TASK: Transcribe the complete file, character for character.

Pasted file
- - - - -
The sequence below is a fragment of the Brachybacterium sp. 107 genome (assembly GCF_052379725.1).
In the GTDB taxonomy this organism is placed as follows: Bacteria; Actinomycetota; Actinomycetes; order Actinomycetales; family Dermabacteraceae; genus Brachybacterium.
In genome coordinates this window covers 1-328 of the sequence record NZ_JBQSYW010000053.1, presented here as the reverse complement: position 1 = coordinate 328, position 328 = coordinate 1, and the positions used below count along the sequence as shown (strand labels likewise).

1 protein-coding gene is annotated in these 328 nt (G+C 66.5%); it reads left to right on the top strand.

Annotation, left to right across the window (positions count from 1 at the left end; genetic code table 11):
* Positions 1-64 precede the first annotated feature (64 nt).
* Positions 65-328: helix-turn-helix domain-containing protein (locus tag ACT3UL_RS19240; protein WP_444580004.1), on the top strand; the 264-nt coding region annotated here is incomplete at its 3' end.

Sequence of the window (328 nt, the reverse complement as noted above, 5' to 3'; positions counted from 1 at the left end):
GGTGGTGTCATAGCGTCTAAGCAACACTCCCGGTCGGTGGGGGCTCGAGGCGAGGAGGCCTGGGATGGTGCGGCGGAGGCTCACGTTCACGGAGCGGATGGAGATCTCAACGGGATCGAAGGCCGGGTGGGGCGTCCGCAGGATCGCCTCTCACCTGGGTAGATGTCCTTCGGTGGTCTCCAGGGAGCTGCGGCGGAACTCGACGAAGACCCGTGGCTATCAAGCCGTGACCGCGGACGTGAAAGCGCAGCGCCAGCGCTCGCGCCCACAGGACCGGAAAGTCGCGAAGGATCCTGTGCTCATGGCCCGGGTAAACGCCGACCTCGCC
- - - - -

The sequence below is a fragment of the Brachybacterium sp. 107 genome (assembly GCF_052379725.1).
In the GTDB taxonomy this organism is placed as follows: Bacteria; Actinomycetota; Actinomycetes; order Actinomycetales; family Dermabacteraceae; genus Brachybacterium.
In genome coordinates this window covers 1-328 of the sequence record NZ_JBQSYW010000053.1, presented here as the reverse complement: position 1 = coordinate 328, position 328 = coordinate 1, and the positions used below count along the sequence as shown (strand labels likewise).

1 protein-coding gene is annotated in these 328 nt (G+C 66.5%); it reads left to right on the top strand.

Annotation, left to right across the window (positions count from 1 at the left end; genetic code table 11):
* Positions 1-64 precede the first annotated feature (64 nt).
* Positions 65-328: helix-turn-helix domain-containing protein (locus tag ACT3UL_RS19240; protein WP_444580004.1), on the top strand; the 264-nt coding region annotated here is incomplete at its 3' end.

Sequence of the window (328 nt, the reverse complement as noted above, 5' to 3'; positions counted from 1 at the left end):
GGTGGTGTCATAGCGTCTAAGCAACACTCCCGGTCGGTGGGGGCTCGAGGCGAGGAGGCCTGGGATGGTGCGGCGGAGGCTCACGTTCACGGAGCGGATGGAGATCTCAACGGGATCGAAGGCCGGGTGGGGCGTCCGCAGGATCGCCTCTCACCTGGGTAGATGTCCTTCGGTGGTCTCCAGGGAGCTGCGGCGGAACTCGACGAAGACCCGTGGCTATCAAGCCGTGACCGCGGACGTGAAAGCGCAGCGCCAGCGCTCGCGCCCACAGGACCGGAAAGTCGCGAAGGATCCTGTGCTCATGGCCCGGGTAAACGCCGACCTCGCC